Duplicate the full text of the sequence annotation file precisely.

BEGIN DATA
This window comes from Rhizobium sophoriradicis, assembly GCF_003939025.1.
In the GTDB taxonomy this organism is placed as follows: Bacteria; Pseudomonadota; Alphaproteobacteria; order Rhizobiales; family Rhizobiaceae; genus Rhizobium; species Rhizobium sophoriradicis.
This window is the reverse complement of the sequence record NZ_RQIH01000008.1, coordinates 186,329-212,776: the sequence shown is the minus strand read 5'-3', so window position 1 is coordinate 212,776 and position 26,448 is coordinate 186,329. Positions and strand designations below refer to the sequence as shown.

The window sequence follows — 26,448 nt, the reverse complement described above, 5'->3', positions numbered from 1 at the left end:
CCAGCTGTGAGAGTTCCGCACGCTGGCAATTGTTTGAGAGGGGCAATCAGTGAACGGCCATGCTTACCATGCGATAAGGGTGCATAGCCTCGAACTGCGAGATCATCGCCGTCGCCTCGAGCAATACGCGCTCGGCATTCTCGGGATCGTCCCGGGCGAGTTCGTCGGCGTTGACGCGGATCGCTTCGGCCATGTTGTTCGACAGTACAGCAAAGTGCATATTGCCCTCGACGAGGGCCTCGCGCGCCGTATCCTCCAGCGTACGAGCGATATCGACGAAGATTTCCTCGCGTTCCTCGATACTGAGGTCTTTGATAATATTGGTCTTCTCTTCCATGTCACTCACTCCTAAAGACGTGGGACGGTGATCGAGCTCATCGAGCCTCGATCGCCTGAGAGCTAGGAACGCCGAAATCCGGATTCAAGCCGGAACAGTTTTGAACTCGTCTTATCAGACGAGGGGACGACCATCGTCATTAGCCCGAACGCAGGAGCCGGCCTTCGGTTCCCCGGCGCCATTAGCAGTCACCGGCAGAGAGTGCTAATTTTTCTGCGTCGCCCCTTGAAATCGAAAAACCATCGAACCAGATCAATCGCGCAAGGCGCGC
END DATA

This window comes from Rhizobium sophoriradicis, assembly GCF_003939025.1.
In the GTDB taxonomy this organism is placed as follows: Bacteria; Pseudomonadota; Alphaproteobacteria; order Rhizobiales; family Rhizobiaceae; genus Rhizobium; species Rhizobium sophoriradicis.
This window is the reverse complement of the sequence record NZ_RQIH01000008.1, coordinates 186,329-212,776: the sequence shown is the minus strand read 5'-3', so window position 1 is coordinate 212,776 and position 26,448 is coordinate 186,329. Positions and strand designations below refer to the sequence as shown.

The window sequence follows — 26,448 nt, the reverse complement described above, 5'->3', positions numbered from 1 at the left end:
CCAGCTGTGAGAGTTCCGCACGCTGGCAATTGTTTGAGAGGGGCAATCAGTGAACGGCCATGCTTACCATGCGATAAGGGTGCATAGCCTCGAACTGCGAGATCATCGCCGTCGCCTCGAGCAATACGCGCTCGGCATTCTCGGGATCGTCCCGGGCGAGTTCGTCGGCGTTGACGCGGATCGCTTCGGCCATGTTGTTCGACAGTACAGCAAAGTGCATATTGCCCTCGACGAGGGCCTCGCGCGCCGTATCCTCCAGCGTACGAGCGATATCGACGAAGATTTCCTCGCGTTCCTCGATACTGAGGTCTTTGATAATATTGGTCTTCTCTTCCATGTCACTCACTCCTAAAGACGTGGGACGGTGATCGAGCTCATCGAGCCTCGATCGCCTGAGAGCTAGGAACGCCGAAATCCGGATTCAAGCCGGAACAGTTTTGAACTCGTCTTATCAGACGAGGGGACGACCATCGTCATTAGCCCGAACGCAGGAGCCGGCCTTCGGTTCCCCGGCGCCATTAGCAGTCACCGGCAGAGAGTGCTAATTTTTCTGCGTCGCCCCTTGAAATCGAAAAACCATCGAACCAGATCAATCGCGCAAGGCGCGC